Ignorant Ignorance

I hate the word “ignorant”.

As I understand it, the word should refer to someone who lacks knowledge or understanding about a particular, or various, subjects; however, the way I hear the word most often is when it refers to someone who has a different opinion than the one who uses the word.

“Anyone who says that homosexuality is wrong is ignorant.”

“Anyone who denies the existence of God must be ignorant.”

“The election proves how many ignorant people live in this country.”

The list could go on forever. The reality is that no matter what you believe about something or no matter how well informed you are about a subject — there are people who would quickly label you ignorant just because they disagree with your stance on that subject.

The problem seems to be that no one listens to each other anymore. We have our views and opinions and instead of listening to what other people have to say, we straw man other people’s arguments and then call them ignorant. We very rarely hear opposing views the way they are presented, instead, we look at our opponents worst arguments and laugh about how foolish those who believe such things are.

Sometimes, it seems like everyone (including myself) believes that we are geniuses among the ignorant. “If only everyone had seen the world the way I have, then everyone would agree that I am right.”

It’s rather insulting when you think about it.

But we see and hear this all of the time, don’t we? I see this in the homosexuality argument quite frequently. People talk about it like if it was already settled and anyone who believes that homosexuality is wrong is just a homophobe and a bigot. Without getting into that issue, I can tell you that I know a lot of people who are very open-minded and intelligent who find homosexuality wrong and do not believe that homosexual couples should marry. Simply pretending like this controversial matter is over and naming the other side ignorant completely ignores what probably half this country has to say.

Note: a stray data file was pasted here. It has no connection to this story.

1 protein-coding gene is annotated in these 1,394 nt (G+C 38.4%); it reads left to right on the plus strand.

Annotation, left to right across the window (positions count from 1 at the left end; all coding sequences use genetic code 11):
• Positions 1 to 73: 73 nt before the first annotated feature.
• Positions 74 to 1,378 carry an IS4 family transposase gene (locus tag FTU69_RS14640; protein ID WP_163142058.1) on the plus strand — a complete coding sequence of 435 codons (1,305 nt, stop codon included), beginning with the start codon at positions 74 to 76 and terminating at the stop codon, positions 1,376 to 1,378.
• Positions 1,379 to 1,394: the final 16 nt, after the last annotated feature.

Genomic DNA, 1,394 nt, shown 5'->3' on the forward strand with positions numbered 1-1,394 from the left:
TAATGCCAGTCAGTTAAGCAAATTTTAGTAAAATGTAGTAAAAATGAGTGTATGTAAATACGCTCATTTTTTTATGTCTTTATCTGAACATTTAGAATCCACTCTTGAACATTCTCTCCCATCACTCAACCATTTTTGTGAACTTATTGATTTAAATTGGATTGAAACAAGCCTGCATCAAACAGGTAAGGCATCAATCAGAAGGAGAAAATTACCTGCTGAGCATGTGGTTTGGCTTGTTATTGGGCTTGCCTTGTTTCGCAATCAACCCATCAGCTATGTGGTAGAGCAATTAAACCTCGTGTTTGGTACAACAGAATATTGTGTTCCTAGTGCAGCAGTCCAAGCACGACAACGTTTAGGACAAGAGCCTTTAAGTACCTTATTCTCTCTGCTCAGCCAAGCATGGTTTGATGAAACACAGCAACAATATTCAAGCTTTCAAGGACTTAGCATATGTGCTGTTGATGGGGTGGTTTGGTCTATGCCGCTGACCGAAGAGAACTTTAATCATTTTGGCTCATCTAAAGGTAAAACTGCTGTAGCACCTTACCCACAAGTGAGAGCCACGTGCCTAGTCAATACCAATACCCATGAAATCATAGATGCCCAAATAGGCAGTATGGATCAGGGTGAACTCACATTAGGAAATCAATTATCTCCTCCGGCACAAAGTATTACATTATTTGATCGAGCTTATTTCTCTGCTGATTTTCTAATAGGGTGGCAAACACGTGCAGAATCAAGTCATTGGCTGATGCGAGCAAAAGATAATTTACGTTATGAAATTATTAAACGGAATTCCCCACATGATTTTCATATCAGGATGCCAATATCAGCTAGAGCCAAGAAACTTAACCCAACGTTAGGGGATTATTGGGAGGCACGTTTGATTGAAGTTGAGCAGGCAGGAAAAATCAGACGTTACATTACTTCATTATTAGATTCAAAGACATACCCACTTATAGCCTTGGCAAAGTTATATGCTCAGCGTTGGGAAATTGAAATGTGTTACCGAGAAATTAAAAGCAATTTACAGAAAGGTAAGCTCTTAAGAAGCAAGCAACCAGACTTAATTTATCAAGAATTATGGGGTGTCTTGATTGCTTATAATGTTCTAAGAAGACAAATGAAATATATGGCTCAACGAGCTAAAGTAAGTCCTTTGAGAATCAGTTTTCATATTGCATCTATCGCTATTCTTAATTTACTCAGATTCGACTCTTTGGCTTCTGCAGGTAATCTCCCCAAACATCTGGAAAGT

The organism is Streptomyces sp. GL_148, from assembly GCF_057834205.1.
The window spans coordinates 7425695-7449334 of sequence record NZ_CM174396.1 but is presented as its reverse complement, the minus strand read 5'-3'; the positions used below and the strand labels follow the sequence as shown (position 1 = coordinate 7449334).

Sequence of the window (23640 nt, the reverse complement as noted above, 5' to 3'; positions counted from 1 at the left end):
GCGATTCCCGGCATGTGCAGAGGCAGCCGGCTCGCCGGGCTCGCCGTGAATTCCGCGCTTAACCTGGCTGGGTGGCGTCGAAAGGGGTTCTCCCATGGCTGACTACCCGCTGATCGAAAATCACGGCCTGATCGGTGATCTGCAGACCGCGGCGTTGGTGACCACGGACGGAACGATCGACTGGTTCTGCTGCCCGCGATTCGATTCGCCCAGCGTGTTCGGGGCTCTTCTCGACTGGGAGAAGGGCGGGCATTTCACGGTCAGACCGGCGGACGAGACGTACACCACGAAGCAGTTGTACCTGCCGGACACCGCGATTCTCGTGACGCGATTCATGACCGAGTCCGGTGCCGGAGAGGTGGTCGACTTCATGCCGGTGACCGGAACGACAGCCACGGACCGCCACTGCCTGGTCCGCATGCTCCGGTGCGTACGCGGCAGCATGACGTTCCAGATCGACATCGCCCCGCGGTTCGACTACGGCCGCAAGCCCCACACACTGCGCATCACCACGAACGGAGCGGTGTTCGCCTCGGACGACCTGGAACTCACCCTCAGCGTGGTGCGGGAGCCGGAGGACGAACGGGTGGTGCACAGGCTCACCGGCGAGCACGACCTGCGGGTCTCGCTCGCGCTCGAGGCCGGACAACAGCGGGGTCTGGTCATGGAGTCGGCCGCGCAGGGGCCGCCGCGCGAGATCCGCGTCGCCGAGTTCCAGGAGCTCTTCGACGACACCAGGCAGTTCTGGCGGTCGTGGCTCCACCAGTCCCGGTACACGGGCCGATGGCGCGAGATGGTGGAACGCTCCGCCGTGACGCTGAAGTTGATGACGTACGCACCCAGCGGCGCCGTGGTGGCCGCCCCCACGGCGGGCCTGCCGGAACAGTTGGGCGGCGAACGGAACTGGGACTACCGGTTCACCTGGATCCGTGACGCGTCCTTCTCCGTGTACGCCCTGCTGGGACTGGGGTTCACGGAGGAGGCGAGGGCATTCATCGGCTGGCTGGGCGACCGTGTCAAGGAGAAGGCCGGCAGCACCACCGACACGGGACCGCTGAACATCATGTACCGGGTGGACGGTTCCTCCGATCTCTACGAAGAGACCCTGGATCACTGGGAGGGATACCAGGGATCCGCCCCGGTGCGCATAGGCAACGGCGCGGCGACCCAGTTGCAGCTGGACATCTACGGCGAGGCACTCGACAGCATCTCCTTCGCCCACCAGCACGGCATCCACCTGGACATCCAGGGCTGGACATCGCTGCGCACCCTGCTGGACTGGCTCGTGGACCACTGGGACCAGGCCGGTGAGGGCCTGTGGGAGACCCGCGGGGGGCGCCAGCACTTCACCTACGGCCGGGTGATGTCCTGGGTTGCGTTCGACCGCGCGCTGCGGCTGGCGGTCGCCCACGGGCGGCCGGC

For some reason a lot of people have a difficult time admitting that perhaps both sides of an opinion can be informed and rational.

Oftentimes we see this  in the conversation about the existence of God. There are Christians who I have heard say: “Anyone who doesn’t believe in God is ignorant and blind.” On the contrary, I have heard atheists countless times claim that anyone who believes in God is not only ignorant but “irrational”.

Really? Are either arguments even remotely fair?

I can understand how someone can be an atheist — I get it. How can there be so much evil in the world if there is a God? How does it make sense scientifically? The list could go on. But can you not at least grant the fact that I am not irrational just because I disagree and decide to believe in God?

On the flip side, is an atheist really ignorant? No! Most of them are very well learned and intelligent.

The reality is that the majority of people that I have met are far from ignorant. Most people are not irrational, bigots, racists, homophobes, close-minded, or stupid. Yes, there are the crazies out there (and every side of every argument has them). But most of the subjects we debate today are highly contested for the very fact that they are difficult and complex subjects that lack an easy answer. Perhaps it’s time we stop looking at the other sides of issues as ignorant and start listening to what they actually have to say.

We all might learn something for it.

 

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5 responses to “Ignorant Ignorance